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Sotto: Duterte almost walked out of SoNA

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PHILSTAR/KRIZJOHN ROSALES

THE THIRD State of the Nation Address (SONA) almost didn’t happen after President Rodrigo R. Duterte threatened to walk out of the Batasang Pambansa due to the unexpected change in leadership at the House of Representatives last Monday, Senate President Vicente C. Sotto III said on Tuesday.

Mr. Sotto, who was with Mr. Duterte before he delivered his SONA, said he sensed “displeasure” from the President with what was happening.

“’Wo-walk out na lang ako kapag hindi nila inayos ‘yan (I will just walk out if they don’t settle this matter). ‘Something to that effect,” Mr. Sotto said of Mr. Duterte’s response to the power play at the House between Representative Gloria Macapagal-Arroyo of the 2nd District of Pampanga and House Speaker Pantaleon D. Alvarez, who would thereafter be ousted in an election following Mr. Duterte’s report to the nation.

Asked if Mr. Duterte would have walked out of his own SONA, Mr. Sotto told reporters, “Yes, he gave a threat to that effect.”

House Majority Leader Rodolfo C. Fariñas then reminded Mr. Duterte of his constitutional mandate to deliver his SONA under Article VII, Section 23, of the 1987 Constitution, which states, “The President shall address the Congress at the opening of its regular session. He may also appear before it at any other time.”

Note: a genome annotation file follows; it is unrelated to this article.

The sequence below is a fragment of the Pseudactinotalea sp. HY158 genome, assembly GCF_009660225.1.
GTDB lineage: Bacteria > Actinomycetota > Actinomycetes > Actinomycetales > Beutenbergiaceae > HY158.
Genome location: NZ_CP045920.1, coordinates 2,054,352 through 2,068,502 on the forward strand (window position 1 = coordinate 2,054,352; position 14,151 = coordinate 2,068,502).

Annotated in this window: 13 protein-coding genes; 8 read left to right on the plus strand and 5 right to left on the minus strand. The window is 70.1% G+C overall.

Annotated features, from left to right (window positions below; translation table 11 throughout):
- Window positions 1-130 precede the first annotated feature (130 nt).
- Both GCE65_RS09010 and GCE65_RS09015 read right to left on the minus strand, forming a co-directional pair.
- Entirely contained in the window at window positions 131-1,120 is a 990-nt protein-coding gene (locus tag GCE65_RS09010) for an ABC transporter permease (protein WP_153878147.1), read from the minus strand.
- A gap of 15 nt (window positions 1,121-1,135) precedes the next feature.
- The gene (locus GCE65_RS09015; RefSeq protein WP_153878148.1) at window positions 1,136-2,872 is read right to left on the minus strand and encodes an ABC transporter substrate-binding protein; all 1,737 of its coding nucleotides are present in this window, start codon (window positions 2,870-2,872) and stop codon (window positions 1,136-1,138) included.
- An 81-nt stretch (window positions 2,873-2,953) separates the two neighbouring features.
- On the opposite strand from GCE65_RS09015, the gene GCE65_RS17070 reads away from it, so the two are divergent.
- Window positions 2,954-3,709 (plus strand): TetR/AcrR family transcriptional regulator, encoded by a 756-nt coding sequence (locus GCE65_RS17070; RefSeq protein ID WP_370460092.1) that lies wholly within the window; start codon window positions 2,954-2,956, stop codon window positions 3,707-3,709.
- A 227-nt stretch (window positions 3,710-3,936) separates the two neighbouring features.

The Senate has yet to receive a transmission from the House of any changes of leadership, Mr. Sotto said, adding that the Senate will have a “wait-and-see” attitude toward the new House leadership.

Also asked about Monday’s standoff at the House, Presidential Spokesperson Harry L. Roque, Jr. said in his press briefing Tuesday, “Unfortunately,…pinabalik na ako sa upuan ko ni ES. (I was asked by the Executive Secretary to return to my seat.) So I wouldn’t know.”

”ES…,will be in a better position because ES was right there mediating,” Mr. Roque also said.

Asked about the atmosphere at the House, he said: “Oh my goodness, you better believe it. Tempers were really flaring all over the place. But—they all have to behave, because the President was around, of course.” — Camille A. Aguinaldo and Arjay L. Balinbin





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